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Oh, how far language and writing have come in human history! From early hieroglyphics and pictographs to the flowery language of Shakespeare to today’s abbreviations and text language, writing is a constantly evolving artform.
Some may argue that writing, in general, has become less formal in recent years. With the increase of electronic communication including email, text messages, and Instagram® posts, typical language use has changed.
“Text-speak”—or that informal presentation of ideas couched in abbreviations and casual or familiar language—is appropriate when communicating in informal situations. Texting a friend or checking in with Facebook® followers doesn’t require formal language. In fact, if you used complete sentences and elevated diction in these arenas, people might start wondering about you. Imagine, for example, checking your Facebook® feed and seeing this:
“Studying for sociology final by ppl watching at Starbucks. Lesson learned: people will run red lights bc their in a hurry to get somewhere but are willing to wait 7 mins for venti soy creations for which they pay top $. Humanity is in trouble…”
“If you want to earn high marks on your exam, it might be a better idea to hit the books than to hit the coffee shop. While I agree with your assessment of traffic infringements, as I have experienced those myself, I don’t find that people are all that more patient or understanding when waiting for their caffeine fix that will likely increase their driving speed as they hurry to their next engagement. Indeed, humanity does seem to be struggling currently, but do you think your professor is going to be asking questions about the happenings at the local Starbucks or traffic incidents? Please consider reviewing your class notes as preparation for your upcoming exam as opposed to loitering at the coffee shop. You also might want to proofread your posts for spelling and actually spell out words instead of abbreviating. Just a thought.”
Not what you’d expect (or appreciate), right?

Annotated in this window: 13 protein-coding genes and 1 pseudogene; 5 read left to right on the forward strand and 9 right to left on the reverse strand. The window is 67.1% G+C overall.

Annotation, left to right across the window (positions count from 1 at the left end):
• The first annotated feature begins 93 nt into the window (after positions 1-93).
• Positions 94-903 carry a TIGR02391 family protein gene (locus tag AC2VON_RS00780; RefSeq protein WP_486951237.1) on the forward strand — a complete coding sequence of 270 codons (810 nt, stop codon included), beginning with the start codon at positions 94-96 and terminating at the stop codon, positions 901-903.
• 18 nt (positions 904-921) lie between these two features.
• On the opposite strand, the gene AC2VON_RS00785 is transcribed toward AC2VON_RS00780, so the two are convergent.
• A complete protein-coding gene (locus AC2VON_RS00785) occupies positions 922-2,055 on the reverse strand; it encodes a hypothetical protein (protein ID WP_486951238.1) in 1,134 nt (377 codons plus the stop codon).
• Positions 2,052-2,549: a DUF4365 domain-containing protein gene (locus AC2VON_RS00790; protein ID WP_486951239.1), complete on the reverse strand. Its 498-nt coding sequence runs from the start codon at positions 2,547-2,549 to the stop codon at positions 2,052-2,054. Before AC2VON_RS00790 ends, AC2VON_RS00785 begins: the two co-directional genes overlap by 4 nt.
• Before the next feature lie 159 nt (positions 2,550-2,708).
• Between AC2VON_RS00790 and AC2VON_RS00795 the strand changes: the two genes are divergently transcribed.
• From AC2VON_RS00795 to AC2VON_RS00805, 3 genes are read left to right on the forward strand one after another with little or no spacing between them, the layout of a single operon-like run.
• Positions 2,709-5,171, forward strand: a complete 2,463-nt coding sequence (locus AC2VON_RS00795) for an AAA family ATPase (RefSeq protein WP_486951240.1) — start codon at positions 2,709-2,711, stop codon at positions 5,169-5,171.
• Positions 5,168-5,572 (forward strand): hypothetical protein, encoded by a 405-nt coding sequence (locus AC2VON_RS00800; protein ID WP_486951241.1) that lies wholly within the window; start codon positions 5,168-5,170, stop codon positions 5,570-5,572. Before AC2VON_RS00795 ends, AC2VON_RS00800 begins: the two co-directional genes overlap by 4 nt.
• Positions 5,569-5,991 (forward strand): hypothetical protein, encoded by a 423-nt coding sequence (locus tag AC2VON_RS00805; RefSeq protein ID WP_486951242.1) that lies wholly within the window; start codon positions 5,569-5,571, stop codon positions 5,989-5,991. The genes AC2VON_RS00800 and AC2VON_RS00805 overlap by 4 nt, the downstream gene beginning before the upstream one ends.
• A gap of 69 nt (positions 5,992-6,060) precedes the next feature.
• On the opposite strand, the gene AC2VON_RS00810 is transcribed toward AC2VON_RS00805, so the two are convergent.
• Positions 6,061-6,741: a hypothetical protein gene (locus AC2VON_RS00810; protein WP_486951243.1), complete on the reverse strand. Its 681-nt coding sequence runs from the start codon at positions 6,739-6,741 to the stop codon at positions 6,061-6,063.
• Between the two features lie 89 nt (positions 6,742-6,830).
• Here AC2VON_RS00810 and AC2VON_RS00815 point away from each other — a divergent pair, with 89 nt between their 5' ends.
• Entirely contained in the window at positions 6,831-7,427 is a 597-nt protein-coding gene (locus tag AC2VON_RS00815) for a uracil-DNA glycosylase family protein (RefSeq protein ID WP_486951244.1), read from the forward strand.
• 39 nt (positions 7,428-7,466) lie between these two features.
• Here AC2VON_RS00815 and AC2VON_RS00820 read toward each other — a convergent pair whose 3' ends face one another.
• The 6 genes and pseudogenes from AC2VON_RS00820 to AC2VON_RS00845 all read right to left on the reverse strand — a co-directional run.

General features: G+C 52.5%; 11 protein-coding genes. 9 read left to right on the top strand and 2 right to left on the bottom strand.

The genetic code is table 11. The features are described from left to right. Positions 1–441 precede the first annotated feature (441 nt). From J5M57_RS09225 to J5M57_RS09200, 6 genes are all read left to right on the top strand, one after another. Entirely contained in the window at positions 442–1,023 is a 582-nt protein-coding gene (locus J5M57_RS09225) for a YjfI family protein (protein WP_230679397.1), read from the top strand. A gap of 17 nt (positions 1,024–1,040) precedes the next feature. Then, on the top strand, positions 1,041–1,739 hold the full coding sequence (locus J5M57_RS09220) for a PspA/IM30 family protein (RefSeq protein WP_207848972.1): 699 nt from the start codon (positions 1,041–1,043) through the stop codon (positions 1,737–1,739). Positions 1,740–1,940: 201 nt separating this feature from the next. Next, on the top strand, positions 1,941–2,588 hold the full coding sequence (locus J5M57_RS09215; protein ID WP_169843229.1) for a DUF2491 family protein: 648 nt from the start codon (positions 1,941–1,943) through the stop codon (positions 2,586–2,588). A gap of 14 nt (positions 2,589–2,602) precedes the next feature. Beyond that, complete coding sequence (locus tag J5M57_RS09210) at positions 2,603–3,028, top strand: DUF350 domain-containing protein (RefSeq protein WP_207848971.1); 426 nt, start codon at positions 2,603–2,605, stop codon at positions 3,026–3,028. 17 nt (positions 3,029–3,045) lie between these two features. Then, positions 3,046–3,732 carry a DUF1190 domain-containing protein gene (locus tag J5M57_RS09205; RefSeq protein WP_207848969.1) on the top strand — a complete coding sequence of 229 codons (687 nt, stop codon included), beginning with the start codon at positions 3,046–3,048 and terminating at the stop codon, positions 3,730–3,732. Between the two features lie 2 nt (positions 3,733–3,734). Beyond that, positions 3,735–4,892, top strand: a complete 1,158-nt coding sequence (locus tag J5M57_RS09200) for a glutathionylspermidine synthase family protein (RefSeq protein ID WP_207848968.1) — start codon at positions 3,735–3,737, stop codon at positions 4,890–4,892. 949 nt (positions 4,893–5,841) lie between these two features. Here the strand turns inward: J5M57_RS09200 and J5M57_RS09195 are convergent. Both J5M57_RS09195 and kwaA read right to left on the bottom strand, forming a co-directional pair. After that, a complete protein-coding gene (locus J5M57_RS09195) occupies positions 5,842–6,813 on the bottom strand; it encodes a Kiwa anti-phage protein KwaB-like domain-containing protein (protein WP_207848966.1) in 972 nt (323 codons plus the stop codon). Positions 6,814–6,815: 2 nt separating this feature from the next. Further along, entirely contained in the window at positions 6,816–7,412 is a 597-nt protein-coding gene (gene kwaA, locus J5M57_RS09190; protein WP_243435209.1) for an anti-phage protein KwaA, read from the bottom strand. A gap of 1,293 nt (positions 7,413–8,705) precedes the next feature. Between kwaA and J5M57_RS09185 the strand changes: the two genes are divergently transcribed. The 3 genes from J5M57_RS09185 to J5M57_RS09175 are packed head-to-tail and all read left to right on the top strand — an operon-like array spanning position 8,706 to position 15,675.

On the other hand, when you are writing in more formal situations (think writing an email to your boss, a letter to a company demanding a refund for a deficient product, or academic writing), then you need to use “real” or more formal language.
There are expectations for the type of language and writing that is used in different situations. How we text or talk is not always appropriate to transcribe into formal writing situations. The level of formality, including the use of complete, complex sentences, elevated diction, and full standard spelling of words is important to consider during formal writing tasks.
Imagine, for a minute, that you are reading responses to a job ad placed by your company and have these two candidates to further investigate for the position. Which applicant would you tend to go with?
“Yo, sounds good. Ima shoot you my resume and you can hit me up if you dig it.”
“I read your job posting with great interest and would like to discuss this position further. Please find my resume attached, as well as my complete contact information. I am looking forward to your response.”
No contest, right?
Knowing your audience and your purpose before writing will help you determine what level of language would be most appropriate. Formal language presents a very different effect than informal language, and using each in their appropriate arenas is important in order to both effectively express your message and to keep a good reputation about your writing and language abilities.
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